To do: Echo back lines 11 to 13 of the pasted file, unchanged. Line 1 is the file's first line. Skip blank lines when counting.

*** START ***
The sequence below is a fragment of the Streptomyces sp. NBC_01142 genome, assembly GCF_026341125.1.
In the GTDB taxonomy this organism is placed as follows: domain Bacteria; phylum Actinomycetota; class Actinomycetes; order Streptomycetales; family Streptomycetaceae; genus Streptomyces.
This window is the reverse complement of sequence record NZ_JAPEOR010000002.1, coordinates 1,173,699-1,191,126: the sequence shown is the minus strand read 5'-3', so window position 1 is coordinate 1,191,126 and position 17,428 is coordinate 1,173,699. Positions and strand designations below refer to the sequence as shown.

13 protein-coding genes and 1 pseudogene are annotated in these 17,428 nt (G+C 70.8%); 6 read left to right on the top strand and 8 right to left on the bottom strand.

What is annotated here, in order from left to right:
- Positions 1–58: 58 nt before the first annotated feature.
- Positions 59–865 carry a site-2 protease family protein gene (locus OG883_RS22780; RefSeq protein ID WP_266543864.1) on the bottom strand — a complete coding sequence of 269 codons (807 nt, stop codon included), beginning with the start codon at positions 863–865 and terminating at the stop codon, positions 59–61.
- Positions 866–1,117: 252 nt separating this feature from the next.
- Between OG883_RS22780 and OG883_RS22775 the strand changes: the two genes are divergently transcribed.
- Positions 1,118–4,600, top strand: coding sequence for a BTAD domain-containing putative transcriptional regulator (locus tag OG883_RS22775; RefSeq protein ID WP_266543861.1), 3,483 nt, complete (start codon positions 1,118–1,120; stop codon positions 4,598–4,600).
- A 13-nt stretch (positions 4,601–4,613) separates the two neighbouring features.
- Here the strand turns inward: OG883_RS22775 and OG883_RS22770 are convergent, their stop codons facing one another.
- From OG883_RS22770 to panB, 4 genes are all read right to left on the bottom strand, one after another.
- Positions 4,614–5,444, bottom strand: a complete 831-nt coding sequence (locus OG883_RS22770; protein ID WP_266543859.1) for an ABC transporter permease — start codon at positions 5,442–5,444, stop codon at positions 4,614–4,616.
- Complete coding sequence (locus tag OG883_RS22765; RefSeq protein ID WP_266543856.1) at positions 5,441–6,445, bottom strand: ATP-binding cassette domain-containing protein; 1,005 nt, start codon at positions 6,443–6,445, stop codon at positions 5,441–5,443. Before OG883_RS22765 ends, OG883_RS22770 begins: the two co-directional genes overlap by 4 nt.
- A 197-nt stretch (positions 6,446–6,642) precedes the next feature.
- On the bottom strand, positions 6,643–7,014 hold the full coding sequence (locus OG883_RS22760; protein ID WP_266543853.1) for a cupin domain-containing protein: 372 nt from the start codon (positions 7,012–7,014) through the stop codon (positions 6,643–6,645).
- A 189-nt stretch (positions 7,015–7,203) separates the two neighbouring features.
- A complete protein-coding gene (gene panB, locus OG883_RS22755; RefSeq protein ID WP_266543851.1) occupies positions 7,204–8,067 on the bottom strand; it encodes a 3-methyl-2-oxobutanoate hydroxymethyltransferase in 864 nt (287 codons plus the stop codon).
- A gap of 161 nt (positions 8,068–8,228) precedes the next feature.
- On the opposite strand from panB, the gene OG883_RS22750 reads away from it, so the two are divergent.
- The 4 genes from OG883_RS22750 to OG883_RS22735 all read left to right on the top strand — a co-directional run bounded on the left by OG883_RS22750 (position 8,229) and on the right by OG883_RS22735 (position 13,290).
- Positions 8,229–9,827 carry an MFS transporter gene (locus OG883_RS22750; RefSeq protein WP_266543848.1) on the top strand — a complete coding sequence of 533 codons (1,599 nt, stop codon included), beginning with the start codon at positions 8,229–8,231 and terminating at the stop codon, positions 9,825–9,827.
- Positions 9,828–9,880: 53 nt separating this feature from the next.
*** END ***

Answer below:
- A 13-nt stretch (positions 4,601–4,613) separates the two neighbouring features.
- Here the strand turns inward: OG883_RS22775 and OG883_RS22770 are convergent, their stop codons facing one another.
- From OG883_RS22770 to panB, 4 genes are all read right to left on the bottom strand, one after another.